Development log of a life-long coder

Porting a browser-based game to Steam (part 2)

In part 1, I did some initial research into Steam's support for hosting games that were originally browser-based. Now, I'm diving into the next level of detail.

Choosing a framework

First, I needed to choose a framework for hosting my HTML and JavaScript. My criteria for choosing (roughly in priority order) were as follows:

Here are the frameworks I evaluated, along with some notes:

After my initial research, I decided that I'd like to avoid Electron, if possible, due to its large disk and memory footprint. All the remaining options use WebView2 on Windows, and a cursory glance made me think the WebView2 runtime could be installed via Steam without too much difficulty.

Tauri it is... right?

Given its impressive list of features (and supported platforms) and light weight, I decided to use Tauri... until I saw that Tauri had over 1,200 dependencies. If Tauri provided a "third party copyright notice" file I could just paste into my app, I might have continued on, but the Tauri license page only has this unhelpful notice: "it is your responsibility to verify that you are complying with all upstream licenses." I feel like I'm becoming more disillusioned with open source ecosystems by the day, but if I can't even enumerate the correct licenses for a library (let alone audit any of the code!), I probably shouldn't be using it (especially if I want to keep the door open to selling my game in the future).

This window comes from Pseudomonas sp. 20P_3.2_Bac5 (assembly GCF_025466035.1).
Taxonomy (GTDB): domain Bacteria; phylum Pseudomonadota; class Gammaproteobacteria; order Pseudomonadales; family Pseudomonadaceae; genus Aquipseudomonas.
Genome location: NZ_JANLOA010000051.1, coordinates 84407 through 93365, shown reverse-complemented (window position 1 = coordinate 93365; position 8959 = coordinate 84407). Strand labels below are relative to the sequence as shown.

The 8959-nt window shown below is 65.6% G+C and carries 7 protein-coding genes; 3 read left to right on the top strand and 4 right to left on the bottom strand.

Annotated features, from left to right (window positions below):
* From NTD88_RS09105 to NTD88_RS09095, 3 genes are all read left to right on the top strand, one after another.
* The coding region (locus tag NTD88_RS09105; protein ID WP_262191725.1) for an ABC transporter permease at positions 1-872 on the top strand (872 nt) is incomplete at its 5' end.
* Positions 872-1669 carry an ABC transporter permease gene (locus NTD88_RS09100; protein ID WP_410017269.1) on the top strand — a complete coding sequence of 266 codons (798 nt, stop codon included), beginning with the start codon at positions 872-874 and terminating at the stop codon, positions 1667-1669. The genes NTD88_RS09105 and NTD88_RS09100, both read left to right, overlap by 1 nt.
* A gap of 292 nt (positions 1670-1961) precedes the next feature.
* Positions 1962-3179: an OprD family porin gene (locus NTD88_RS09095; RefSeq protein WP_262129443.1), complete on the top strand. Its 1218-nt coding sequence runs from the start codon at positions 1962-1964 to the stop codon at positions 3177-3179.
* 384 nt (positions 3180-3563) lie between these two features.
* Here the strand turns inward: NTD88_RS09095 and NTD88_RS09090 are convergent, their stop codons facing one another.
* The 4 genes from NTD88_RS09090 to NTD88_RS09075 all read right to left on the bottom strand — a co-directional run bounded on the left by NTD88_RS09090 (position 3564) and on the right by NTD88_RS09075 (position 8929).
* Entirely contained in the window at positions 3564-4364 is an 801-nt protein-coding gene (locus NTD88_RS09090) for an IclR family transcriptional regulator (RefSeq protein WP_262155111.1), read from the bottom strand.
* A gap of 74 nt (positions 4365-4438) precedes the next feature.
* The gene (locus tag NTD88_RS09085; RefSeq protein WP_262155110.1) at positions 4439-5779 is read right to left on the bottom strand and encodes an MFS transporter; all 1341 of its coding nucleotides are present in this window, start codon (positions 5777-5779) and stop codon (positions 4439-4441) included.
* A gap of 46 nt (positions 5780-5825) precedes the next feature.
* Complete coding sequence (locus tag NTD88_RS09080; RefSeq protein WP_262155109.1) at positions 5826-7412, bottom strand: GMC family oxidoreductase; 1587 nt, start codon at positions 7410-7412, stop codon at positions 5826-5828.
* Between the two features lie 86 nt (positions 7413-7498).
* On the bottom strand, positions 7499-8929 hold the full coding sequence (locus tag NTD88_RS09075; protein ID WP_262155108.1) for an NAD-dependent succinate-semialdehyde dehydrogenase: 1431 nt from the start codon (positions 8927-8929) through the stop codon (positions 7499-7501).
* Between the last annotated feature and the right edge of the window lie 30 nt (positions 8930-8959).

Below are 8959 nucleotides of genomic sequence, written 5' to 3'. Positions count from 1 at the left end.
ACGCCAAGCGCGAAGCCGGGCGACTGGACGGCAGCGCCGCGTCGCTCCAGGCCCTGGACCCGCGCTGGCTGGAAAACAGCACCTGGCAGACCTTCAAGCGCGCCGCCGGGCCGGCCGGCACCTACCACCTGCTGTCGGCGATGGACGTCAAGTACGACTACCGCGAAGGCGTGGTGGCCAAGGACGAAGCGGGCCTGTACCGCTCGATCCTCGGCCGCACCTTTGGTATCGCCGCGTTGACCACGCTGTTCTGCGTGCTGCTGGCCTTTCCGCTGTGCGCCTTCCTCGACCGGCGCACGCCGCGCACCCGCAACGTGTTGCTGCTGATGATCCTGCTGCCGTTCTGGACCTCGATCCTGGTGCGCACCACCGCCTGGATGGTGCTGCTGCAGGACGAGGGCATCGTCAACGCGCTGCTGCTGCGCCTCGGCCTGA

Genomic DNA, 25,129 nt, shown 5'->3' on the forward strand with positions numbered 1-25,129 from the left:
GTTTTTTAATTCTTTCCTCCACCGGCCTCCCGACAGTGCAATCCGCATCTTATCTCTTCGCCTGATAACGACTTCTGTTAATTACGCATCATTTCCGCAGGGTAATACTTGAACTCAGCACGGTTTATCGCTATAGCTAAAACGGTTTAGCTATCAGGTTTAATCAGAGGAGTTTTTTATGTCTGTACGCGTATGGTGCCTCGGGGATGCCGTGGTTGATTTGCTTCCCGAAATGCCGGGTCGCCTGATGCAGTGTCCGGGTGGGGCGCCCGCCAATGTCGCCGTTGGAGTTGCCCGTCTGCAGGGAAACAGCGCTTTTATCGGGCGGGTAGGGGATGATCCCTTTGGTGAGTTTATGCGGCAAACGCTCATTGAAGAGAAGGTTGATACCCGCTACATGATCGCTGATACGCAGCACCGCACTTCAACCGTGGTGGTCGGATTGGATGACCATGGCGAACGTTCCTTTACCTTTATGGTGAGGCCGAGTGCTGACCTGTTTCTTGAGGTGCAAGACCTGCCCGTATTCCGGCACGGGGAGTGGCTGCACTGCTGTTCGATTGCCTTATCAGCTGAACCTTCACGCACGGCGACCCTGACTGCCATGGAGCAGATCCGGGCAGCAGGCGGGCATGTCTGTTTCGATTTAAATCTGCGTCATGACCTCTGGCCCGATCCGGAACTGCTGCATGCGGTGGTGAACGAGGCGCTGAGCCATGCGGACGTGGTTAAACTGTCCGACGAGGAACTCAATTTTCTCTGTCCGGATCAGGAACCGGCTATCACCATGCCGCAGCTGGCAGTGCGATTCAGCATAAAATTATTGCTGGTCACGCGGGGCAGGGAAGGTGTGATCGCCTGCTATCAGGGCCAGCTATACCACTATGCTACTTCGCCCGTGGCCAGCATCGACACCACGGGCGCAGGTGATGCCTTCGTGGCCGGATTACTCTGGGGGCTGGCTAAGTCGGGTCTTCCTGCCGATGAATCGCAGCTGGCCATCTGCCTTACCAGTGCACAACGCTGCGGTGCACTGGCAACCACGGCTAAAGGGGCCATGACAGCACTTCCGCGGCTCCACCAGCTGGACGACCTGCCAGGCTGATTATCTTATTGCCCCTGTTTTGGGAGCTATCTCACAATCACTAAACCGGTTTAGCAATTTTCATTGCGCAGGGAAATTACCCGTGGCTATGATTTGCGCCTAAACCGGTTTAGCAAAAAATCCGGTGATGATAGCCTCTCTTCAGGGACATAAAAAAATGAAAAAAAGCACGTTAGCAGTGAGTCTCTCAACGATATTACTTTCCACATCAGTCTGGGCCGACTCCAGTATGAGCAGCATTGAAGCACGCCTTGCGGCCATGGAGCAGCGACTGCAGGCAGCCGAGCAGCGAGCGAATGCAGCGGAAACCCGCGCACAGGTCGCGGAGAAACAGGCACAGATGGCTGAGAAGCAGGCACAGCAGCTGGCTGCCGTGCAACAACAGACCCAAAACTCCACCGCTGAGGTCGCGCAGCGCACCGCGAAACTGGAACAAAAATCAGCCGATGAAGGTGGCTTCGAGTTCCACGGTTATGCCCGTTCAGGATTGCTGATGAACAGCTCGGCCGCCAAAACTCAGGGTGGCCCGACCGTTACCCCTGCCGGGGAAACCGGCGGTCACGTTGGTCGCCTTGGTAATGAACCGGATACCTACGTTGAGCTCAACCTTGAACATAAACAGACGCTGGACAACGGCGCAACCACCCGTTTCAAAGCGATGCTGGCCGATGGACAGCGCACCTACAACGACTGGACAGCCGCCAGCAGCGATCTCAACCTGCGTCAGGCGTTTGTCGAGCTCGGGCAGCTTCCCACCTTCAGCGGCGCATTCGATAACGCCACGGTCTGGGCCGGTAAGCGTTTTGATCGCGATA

WebView2 it is... hopefully

After dismissing Electron and Tauri, I decided to just go with the simplest solution for Windows, which is to just use WebView2 directly.

The biggest downside of this approach is that I likely won't be able to port the game to Linux or macOS. This isn't a justification for only supporting Windows, but I don't have a Linux machine handy to see if Wine or Proton can handle WebView2 (unlikely, but who knows), and the last Mac I owned was a Macintosh Plus, so I've never actually done any development on macOS. At least players on those platforms can just play the browser-based version of the game!

Answering some questions

I enumerated some open questions in the last post, and I can start answering some of them now:

There are also some new questions to add to the list:

Next steps

I have a working proof-of-concept app based on WebView2, but my biggest concern is whether or not Steam's InstallScript functionality can successfully install the WebView2 runtime. I don't see any obvious reason this shouldn't work, but given that deployment and configuration files have bitten me many times in the past, I'm eager to prototype this as soon as possible. If there's a roadblock to using WebView2, I'd rather find it sooner than later.